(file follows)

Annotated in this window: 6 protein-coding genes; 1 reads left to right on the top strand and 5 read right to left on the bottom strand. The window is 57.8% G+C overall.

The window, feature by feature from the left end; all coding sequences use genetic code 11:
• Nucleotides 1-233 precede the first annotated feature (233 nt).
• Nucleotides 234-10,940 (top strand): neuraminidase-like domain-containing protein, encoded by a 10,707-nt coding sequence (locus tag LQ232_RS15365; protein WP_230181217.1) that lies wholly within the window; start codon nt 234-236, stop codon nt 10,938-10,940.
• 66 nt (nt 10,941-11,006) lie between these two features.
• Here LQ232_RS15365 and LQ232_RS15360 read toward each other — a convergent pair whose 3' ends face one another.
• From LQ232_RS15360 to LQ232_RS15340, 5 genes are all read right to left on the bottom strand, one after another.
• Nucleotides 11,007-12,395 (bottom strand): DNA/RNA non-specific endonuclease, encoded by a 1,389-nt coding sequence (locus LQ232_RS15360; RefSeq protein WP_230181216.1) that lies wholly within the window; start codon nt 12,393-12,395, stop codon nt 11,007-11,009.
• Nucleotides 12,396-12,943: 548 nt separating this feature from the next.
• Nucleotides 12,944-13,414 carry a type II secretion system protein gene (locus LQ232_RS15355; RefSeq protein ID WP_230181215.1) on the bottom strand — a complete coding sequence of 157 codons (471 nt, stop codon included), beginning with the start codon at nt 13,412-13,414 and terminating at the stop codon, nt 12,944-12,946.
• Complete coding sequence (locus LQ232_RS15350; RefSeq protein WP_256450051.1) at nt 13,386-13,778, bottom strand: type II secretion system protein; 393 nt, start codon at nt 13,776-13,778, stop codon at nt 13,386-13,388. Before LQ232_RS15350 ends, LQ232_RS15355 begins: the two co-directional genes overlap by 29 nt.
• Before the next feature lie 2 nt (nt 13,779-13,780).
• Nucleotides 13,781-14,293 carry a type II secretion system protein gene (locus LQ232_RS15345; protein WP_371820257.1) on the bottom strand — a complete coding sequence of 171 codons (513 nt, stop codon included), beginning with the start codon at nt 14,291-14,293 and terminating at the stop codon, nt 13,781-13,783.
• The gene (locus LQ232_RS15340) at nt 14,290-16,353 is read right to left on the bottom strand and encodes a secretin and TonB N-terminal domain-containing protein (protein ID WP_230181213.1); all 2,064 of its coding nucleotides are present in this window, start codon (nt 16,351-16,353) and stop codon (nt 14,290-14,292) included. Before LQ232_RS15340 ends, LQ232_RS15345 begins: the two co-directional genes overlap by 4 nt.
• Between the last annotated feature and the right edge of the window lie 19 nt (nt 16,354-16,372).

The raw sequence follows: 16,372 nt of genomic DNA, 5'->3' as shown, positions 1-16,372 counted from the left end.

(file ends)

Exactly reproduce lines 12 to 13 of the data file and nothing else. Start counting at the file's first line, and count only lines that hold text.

• Before the next feature lie 2 nt (nt 13,779-13,780).
• Nucleotides 13,781-14,293 carry a type II secretion system protein gene (locus LQ232_RS15345; protein WP_371820257.1) on the bottom strand — a complete coding sequence of 171 codons (513 nt, stop codon included), beginning with the start codon at nt 14,291-14,293 and terminating at the stop codon, nt 13,781-13,783.